But as we strive to create a space that feels like an extension of the inside of our own home, you may notice parts of your neighbour’s garden getting in the way.
When it comes to knowing the law about how far you can go to snap an intrusive branch or trimming a neighbour’s hedge, this is what you should be aware of.
Is it criminal damage to cut a neighbour’s hedge?
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“The Criminal Damage Act 1971 provides that unless you have a lawful excuse, intentionally or recklessly causing damage to ‘any property belonging to another’ amounts to a criminal offence. That includes a hedge,” states BLB Solicitors.
Therefore, it’s only lawful to prune the branches of your neighbour’s hedge if it’s projecting into your garden and causing a bit of bother.
But you must not retrieve or disturb anything further than the point where the branches cross the boundary of your property.
The UK government website adds: “You can trim branches or roots that cross into your property from a neighbour’s property or a public road.
“You can only trim up to the property boundary. If you do more than this, your neighbour could take you to court for damaging their property.
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“If you live in a conservation area, or the trees in the hedge are protected by a ‘tree preservation order’, you might need your council’s permission to trim them.”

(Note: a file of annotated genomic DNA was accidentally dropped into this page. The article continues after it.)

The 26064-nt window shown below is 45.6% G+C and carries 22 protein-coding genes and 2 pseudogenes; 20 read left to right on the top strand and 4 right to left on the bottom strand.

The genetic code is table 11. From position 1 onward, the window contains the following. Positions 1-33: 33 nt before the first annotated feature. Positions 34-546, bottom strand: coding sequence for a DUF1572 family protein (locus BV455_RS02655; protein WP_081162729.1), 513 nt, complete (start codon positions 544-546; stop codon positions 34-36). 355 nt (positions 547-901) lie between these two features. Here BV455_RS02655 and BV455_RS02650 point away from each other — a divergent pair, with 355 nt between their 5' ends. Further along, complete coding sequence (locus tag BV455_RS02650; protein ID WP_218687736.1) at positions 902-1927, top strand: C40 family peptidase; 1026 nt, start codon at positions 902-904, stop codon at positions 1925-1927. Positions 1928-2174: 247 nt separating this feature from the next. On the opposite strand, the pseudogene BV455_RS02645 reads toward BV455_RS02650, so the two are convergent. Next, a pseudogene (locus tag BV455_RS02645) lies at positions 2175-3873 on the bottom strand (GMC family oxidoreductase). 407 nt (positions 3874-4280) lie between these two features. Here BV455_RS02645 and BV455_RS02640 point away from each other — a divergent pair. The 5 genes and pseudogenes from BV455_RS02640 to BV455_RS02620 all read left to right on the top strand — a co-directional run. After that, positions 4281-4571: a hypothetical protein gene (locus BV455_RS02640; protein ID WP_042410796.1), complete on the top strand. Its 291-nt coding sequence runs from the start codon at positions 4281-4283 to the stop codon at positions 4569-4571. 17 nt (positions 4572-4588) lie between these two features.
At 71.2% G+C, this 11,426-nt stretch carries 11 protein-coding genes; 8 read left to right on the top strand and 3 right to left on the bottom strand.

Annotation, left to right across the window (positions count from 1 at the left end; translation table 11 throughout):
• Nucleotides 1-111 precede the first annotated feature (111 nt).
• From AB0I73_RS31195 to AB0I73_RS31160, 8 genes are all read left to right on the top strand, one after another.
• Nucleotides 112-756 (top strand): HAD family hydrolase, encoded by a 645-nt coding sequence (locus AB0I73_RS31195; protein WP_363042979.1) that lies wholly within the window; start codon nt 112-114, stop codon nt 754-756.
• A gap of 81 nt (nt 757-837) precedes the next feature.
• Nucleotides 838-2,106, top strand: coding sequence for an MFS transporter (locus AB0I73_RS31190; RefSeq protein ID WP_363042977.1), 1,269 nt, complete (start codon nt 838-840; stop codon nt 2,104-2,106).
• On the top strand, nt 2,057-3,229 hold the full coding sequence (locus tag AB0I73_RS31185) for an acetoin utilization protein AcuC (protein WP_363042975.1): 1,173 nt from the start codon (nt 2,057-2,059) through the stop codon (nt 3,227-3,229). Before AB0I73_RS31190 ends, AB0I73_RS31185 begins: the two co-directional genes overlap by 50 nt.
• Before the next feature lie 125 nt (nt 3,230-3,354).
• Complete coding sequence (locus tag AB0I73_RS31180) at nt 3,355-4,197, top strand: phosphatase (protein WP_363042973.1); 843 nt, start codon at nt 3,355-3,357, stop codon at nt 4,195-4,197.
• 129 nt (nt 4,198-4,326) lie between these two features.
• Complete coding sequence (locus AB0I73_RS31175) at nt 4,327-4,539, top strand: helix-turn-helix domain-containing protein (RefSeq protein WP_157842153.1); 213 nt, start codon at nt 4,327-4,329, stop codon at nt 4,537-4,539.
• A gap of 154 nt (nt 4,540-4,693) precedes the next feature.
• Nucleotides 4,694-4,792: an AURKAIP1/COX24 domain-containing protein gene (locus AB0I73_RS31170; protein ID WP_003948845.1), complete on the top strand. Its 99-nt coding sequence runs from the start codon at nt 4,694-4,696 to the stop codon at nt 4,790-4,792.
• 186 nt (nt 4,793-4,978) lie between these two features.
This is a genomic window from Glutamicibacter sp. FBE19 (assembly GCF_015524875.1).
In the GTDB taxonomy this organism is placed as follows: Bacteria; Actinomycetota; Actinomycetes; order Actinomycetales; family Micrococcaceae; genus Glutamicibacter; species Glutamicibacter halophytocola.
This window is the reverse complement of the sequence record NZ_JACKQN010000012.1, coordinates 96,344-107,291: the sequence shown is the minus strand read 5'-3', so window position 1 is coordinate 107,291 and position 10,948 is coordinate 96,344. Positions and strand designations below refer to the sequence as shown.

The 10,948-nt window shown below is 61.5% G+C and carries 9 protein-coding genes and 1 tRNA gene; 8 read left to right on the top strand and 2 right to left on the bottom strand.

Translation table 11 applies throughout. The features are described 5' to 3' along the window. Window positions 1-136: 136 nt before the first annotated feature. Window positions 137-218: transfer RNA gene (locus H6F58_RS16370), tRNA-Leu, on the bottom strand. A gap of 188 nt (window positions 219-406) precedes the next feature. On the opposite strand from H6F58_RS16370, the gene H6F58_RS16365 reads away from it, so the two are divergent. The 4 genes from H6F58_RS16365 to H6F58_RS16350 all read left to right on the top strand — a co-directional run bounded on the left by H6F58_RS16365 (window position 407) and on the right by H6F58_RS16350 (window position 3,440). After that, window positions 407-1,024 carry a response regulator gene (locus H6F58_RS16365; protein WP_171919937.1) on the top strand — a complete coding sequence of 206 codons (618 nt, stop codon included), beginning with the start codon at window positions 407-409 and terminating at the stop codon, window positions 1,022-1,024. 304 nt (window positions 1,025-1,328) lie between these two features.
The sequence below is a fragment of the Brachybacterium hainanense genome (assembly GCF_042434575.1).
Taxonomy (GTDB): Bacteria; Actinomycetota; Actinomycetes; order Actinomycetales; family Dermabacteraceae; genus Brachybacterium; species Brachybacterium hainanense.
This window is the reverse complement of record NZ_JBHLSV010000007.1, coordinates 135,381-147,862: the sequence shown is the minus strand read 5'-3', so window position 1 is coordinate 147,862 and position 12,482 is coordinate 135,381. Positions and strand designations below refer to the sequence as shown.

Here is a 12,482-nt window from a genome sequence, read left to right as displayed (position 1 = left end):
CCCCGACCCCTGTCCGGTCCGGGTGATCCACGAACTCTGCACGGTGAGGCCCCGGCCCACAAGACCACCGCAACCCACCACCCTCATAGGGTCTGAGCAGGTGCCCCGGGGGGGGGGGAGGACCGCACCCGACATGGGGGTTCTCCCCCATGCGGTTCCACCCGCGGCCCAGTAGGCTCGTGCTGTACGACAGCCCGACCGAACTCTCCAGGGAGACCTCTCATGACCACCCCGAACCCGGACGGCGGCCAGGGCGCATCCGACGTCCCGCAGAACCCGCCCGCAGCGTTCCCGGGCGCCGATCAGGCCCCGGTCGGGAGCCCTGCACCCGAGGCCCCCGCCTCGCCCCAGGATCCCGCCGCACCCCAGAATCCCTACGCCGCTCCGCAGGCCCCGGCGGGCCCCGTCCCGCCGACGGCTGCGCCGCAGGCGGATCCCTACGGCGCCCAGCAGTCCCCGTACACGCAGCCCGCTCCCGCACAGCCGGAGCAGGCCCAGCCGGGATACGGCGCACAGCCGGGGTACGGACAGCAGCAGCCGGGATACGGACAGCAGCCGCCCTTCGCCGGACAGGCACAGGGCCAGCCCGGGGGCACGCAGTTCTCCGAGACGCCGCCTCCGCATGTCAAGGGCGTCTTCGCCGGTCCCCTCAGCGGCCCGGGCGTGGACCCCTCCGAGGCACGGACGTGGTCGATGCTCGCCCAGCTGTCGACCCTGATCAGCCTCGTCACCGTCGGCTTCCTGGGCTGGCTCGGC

When to report a neighbour to the council for their hedges, trees and boundaries
Hedges, trees and boundaries can often cause disputes between neighbours but the government says you must try to resolve this on your own before the council can get involved.
However, you can ask your local authority for a complaint form if the hedge is all of these listed below:
- two or more mostly evergreen or semi-evergreen trees or shrubs
- over two metres tall
- affecting your enjoyment of your home or garden because it’s too tall
It should be noted you might have to pay the council a fee to consider your complaint.
You can find more information about resolving neighbour disputes when it comes to gardens and hedges on the government website.